Rebecca Oling and Dr. Cataldo Leone

It wasn’t easy getting to this meeting. After a four-hour train ride, I decided to walk to my hotel, nearly two miles away. It was rush hour, days after a major snowstorm. Boston was cold, and the streets were crowded with traffic barely visible beyond mounds of blackened snow. The walk was neither refreshing nor picturesque; it ended with a gauntlet of addicts outside the methadone clinic near my hotel. No sooner did I arrive in my hotel room when the phone rang. He was early, and I was spent. Everyone has a story.

There is a saying that one should never be too busy to meet someone new. Most of us are so harried or exhausted that we forget to hold a door, to let someone hop a grocery line, to stop for someone who seems lost. Or, these days, to even look up. Last month, during that post-snow Boston trip, I took a chance to set up a meeting with Cataldo Leone, DMD, the Dean for Academic Affairs and Professor of Periodontology and Molecular and Cell Biology at Boston University (BU).

It was immediately apparent that Dr. Leone was the type of person who takes the time to be kind. He was thoughtful and could not have been more accommodating, offering to pick me up directly at my hotel. From there, we headed to a favorite restaurant where he had much-needed business to conduct: confirming arrangements for his mother Carmella’s birthday brunch the following Sunday.

Students do show up—sometimes out of hunger and looking for free pizza—often with an intense curiosity at the opportunity to meet someone with a rare disease they might someday see in practice.

Dr. Leone was a catch of an interview, not only because he is such a busy person, but also because he has taken some of what the IPPF has provided in patient educator presentations and molded it to his needs at BU. As part of the IPPF Awareness Program, patient educators visit dental schools and talk to students in oral pathology courses about their diagnosis journeys. These presentations are paired with clinical disease information. The aim is to ensure that students recall what they have learned and understand the importance of early diagnosis from both a clinical and emotional perspective. But that isn’t quite how the story went at BU for the IPPF.

The IPPF has presented at BU twice in as many years. We have long asked for these experiences to be part of the curriculum, as a kind of requirement. Dr. Leone has felt that making it a requirement risks students coming with ulterior motives—namely, to get the credit. This past year, Dr. Leone acted on a visceral understanding that offering these “lunchtime learning opportunities” was memorable and effective enough that it was worth seeking out patients with other rare ailments. Students do show up—sometimes out of hunger and looking for free pizza—often with an intense curiosity at the opportunity to meet someone with a rare disease they might someday see in practice.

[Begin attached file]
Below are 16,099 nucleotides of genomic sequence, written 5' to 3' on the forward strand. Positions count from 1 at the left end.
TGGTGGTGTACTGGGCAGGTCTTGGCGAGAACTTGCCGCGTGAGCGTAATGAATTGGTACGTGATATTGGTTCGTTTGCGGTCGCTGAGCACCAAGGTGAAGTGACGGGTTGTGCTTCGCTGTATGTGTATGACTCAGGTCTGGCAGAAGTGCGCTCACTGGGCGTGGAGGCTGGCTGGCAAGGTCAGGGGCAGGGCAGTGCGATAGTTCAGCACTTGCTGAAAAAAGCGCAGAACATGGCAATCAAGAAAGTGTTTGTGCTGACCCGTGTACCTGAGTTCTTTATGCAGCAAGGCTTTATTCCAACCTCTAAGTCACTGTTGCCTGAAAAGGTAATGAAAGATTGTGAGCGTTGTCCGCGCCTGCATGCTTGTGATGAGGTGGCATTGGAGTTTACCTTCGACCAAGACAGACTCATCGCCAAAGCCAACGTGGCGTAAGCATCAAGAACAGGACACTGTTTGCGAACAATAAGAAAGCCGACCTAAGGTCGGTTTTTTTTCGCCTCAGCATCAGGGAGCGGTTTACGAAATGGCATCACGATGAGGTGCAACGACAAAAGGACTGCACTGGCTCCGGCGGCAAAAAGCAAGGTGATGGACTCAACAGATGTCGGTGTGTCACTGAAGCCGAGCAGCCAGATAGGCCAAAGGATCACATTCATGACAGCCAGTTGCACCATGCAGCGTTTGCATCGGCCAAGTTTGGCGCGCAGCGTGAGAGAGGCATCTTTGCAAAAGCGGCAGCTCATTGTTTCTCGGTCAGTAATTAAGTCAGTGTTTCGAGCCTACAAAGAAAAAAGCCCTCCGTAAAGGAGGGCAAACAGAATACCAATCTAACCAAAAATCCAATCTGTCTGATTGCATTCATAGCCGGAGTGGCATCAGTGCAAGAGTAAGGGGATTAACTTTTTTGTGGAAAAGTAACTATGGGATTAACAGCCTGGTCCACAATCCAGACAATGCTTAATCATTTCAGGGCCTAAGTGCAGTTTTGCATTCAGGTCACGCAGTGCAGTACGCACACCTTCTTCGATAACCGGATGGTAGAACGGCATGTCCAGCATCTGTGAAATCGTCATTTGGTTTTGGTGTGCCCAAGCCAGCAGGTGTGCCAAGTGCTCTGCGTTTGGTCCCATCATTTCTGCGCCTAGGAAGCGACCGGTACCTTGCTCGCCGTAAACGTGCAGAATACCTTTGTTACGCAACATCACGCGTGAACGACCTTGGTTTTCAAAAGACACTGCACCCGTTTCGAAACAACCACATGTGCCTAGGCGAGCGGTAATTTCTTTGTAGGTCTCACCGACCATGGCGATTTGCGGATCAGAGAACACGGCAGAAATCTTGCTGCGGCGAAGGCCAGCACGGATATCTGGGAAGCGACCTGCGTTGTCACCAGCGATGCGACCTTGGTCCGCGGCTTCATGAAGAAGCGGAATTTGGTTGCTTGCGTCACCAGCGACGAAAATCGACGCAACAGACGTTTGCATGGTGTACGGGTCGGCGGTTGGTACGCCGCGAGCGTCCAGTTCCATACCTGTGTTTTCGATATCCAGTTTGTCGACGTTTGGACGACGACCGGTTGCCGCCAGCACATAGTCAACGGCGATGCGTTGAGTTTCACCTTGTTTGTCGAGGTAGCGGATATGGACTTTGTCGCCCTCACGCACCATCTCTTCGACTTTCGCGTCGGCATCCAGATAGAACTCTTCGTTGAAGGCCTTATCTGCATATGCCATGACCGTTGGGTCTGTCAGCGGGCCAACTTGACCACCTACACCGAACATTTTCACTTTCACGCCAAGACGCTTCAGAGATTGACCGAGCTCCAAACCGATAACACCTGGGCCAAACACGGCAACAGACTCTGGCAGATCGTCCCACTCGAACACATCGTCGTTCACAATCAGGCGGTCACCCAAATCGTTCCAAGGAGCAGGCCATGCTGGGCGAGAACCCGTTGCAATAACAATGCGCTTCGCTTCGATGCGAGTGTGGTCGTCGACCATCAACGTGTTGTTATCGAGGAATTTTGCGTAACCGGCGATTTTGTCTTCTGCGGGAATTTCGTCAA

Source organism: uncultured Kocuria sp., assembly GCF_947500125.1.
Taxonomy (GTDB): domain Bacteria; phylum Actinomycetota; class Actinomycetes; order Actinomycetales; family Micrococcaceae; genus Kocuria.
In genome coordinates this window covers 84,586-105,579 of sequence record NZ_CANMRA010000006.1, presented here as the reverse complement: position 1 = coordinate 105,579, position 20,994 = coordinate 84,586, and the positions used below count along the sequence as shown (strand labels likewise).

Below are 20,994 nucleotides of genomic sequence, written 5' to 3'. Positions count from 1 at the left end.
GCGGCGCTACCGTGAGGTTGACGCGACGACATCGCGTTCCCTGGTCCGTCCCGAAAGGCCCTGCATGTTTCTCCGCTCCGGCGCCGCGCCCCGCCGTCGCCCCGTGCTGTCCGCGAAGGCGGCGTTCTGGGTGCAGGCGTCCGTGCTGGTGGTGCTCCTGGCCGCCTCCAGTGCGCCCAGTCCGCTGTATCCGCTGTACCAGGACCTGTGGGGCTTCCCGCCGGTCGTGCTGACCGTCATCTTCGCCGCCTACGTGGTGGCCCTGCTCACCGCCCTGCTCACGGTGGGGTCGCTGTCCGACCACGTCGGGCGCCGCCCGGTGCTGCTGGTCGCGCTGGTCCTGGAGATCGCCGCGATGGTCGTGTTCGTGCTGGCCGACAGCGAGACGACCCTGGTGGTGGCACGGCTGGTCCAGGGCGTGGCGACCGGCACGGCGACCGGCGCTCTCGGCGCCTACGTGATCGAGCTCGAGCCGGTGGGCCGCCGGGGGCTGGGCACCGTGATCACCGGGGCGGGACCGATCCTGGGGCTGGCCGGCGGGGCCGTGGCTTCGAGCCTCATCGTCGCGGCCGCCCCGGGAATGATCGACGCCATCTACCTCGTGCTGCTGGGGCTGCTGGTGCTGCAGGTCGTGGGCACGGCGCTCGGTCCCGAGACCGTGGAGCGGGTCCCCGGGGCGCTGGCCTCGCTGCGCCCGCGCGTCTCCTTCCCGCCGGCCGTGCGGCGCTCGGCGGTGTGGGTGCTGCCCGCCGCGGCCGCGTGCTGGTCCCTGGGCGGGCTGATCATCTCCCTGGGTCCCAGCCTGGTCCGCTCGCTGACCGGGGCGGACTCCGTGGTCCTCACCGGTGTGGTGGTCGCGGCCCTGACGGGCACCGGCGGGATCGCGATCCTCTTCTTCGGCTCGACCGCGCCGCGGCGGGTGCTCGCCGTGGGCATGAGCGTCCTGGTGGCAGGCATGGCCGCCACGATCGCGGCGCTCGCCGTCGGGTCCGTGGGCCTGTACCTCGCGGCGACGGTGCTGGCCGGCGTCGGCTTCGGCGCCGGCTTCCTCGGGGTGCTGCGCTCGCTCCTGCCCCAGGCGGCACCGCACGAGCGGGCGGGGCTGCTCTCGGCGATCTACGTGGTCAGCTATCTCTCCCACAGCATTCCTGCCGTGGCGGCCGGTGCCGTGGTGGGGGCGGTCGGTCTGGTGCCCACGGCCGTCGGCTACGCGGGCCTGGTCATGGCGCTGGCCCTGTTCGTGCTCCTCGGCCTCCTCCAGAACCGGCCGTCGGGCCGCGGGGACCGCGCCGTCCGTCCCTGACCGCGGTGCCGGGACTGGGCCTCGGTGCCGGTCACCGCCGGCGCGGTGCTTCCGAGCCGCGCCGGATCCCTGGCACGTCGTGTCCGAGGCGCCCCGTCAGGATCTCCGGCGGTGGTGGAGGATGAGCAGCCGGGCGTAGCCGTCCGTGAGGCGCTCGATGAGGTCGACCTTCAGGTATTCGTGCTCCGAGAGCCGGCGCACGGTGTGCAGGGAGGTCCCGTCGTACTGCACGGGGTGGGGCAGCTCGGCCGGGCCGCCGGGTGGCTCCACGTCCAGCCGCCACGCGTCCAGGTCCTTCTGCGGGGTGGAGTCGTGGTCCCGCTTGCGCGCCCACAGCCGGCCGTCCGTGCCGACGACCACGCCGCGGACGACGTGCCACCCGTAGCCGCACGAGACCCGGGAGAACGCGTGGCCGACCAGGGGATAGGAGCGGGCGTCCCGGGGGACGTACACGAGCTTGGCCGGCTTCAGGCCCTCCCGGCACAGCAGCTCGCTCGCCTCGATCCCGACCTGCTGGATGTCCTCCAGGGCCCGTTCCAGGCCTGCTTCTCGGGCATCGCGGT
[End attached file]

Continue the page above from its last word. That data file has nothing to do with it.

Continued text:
With this approach, Dr. Leone has created a kind of community of practice. It was not what we expected when the IPPF began the Patient Educator Program, but that’s the beauty of what Boston has done. Rather than turning away from the opportunity altogether, Dr. Leone worked closely with Kate Frantz, IPPF Awareness Program Manager, to ensure that BU’s participation aligned with the program’s guidelines. The IPPF’s Awareness Program can typically pay for the speakers’ travel and expenses if the school can meet an attendance requirement of 100 people. Because BU so valued the program, they offered to sponsor the IPPF’s visit. With approximately 80 students routinely attending the lunchtime presentations, it is clear from comments that students are actively learning lessons they will remember for years to come.

“We know each school is unique,” Frantz said. “Ultimately, what is most important is raising awareness of pemphigus and pemphigoid. Boston University is a terrific example of a school with a unique vision that is willing to work with us to make that vision a reality.”

About 10 to 15 percent of the BU School of Dental Medicine student body chooses this enrichment without enticements, according to Dr. Leone, further justifying the investment. Students take the time to show up. His eyes gleam as he admits he’d like to do more actual assessment of these programs. He’s also quick to point out that assessment is a tool to measure impact and that you can already feel that the “ball is rolling.” The patient educator approach is impactful precisely because it’s personal “when you interact with people. As people to people it is always better than one dimensional.”